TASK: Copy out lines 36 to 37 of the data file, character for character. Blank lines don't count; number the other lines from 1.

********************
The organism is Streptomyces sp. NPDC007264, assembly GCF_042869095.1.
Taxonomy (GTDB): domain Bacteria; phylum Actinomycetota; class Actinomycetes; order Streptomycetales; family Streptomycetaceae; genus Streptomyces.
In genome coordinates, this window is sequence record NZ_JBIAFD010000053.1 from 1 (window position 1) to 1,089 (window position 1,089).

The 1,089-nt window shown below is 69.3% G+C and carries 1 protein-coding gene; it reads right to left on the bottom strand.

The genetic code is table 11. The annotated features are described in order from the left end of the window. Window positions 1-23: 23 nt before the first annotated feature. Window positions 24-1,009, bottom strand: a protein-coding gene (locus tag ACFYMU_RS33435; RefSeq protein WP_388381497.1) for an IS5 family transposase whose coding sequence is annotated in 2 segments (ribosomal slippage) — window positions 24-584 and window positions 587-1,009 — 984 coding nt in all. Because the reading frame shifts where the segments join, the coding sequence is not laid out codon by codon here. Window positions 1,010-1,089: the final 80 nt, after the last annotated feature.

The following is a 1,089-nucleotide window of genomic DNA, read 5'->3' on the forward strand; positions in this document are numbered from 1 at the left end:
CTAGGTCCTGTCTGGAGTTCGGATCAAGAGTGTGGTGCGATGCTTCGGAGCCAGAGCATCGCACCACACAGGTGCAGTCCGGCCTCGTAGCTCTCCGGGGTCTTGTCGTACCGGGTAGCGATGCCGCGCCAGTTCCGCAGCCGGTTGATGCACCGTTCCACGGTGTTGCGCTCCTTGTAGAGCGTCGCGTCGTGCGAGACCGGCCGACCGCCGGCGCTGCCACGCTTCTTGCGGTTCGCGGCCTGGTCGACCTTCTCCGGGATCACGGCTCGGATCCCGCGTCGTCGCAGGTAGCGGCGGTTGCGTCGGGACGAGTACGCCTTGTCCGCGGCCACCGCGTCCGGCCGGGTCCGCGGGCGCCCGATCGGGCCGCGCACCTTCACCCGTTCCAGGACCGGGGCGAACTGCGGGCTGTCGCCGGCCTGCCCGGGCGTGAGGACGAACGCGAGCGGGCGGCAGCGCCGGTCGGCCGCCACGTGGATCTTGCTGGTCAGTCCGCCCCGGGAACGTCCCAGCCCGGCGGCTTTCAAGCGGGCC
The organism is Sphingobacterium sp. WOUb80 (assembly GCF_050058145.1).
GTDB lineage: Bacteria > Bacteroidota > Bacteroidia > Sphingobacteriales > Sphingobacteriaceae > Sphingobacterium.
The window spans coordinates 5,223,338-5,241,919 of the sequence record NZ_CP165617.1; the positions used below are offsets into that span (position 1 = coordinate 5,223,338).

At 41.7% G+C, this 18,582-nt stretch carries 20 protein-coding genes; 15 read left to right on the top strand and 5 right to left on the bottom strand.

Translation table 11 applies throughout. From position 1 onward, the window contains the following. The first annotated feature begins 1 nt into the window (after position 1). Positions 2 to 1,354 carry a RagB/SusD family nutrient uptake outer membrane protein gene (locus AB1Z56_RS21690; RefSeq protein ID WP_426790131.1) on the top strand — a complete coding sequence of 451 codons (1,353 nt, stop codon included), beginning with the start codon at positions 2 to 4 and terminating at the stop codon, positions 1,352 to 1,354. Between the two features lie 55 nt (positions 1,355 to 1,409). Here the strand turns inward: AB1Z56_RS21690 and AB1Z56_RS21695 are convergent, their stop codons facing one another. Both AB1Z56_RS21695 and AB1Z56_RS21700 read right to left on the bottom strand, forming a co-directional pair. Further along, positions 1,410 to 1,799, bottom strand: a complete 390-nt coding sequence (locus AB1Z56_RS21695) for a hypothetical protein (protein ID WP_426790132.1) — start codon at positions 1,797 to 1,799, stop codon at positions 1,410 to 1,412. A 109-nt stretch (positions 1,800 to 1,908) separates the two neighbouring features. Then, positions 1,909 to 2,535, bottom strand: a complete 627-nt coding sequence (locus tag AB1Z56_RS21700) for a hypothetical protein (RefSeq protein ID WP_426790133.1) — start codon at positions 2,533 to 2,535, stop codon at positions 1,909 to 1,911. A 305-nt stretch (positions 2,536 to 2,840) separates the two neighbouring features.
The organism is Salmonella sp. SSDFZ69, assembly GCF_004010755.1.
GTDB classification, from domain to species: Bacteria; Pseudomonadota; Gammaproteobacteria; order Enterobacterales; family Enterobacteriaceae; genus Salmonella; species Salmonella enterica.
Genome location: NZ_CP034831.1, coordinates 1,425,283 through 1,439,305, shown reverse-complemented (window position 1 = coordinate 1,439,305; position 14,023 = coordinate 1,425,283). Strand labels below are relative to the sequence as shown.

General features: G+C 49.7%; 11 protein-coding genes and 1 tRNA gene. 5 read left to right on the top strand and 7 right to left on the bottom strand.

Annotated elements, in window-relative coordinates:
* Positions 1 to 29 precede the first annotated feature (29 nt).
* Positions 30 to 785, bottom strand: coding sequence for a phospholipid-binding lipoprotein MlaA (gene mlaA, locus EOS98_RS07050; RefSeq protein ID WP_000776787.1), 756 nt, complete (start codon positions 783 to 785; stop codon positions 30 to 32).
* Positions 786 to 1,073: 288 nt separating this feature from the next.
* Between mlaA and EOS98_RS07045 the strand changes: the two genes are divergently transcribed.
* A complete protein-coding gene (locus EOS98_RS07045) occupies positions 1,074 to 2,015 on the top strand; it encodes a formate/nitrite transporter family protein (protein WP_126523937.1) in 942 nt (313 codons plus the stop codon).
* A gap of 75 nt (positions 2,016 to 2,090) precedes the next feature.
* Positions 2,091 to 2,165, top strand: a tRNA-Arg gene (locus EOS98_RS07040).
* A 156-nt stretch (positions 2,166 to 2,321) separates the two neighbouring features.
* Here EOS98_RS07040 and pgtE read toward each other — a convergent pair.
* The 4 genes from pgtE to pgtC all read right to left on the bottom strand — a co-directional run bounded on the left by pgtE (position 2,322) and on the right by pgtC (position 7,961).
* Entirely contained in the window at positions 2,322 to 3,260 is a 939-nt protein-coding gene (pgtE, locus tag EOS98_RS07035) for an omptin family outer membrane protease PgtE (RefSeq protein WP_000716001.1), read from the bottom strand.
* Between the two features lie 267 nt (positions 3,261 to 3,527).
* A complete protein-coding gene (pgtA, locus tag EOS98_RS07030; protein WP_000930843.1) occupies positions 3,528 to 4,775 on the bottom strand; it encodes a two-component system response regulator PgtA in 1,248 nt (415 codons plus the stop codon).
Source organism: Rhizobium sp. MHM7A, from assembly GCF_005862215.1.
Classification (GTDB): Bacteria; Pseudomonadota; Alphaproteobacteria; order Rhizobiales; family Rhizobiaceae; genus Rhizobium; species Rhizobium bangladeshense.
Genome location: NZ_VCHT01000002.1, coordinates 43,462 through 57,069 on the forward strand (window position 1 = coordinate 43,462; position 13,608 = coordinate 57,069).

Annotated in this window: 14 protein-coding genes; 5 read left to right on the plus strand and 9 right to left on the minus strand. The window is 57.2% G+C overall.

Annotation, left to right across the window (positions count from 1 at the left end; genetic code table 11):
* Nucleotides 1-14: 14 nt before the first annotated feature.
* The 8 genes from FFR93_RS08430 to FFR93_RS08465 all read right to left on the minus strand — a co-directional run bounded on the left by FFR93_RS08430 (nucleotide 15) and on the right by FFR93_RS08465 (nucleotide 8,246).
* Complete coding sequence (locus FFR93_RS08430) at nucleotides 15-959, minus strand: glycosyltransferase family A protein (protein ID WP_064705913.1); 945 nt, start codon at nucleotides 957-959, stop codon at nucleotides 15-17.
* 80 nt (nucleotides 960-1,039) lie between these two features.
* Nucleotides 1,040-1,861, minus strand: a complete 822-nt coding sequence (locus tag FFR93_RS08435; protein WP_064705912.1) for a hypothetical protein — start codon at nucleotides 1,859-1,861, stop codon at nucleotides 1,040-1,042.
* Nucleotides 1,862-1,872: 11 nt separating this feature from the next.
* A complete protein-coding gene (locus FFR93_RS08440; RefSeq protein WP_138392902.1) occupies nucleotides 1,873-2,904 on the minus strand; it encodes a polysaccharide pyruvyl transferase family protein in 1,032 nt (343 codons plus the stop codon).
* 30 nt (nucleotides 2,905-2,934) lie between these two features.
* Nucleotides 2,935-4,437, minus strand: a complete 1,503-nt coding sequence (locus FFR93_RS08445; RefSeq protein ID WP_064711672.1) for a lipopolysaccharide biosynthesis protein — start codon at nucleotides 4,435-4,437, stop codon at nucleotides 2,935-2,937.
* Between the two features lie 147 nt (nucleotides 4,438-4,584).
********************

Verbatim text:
* Nucleotides 1-14: 14 nt before the first annotated feature.
* The 8 genes from FFR93_RS08430 to FFR93_RS08465 all read right to left on the minus strand — a co-directional run bounded on the left by FFR93_RS08430 (nucleotide 15) and on the right by FFR93_RS08465 (nucleotide 8,246).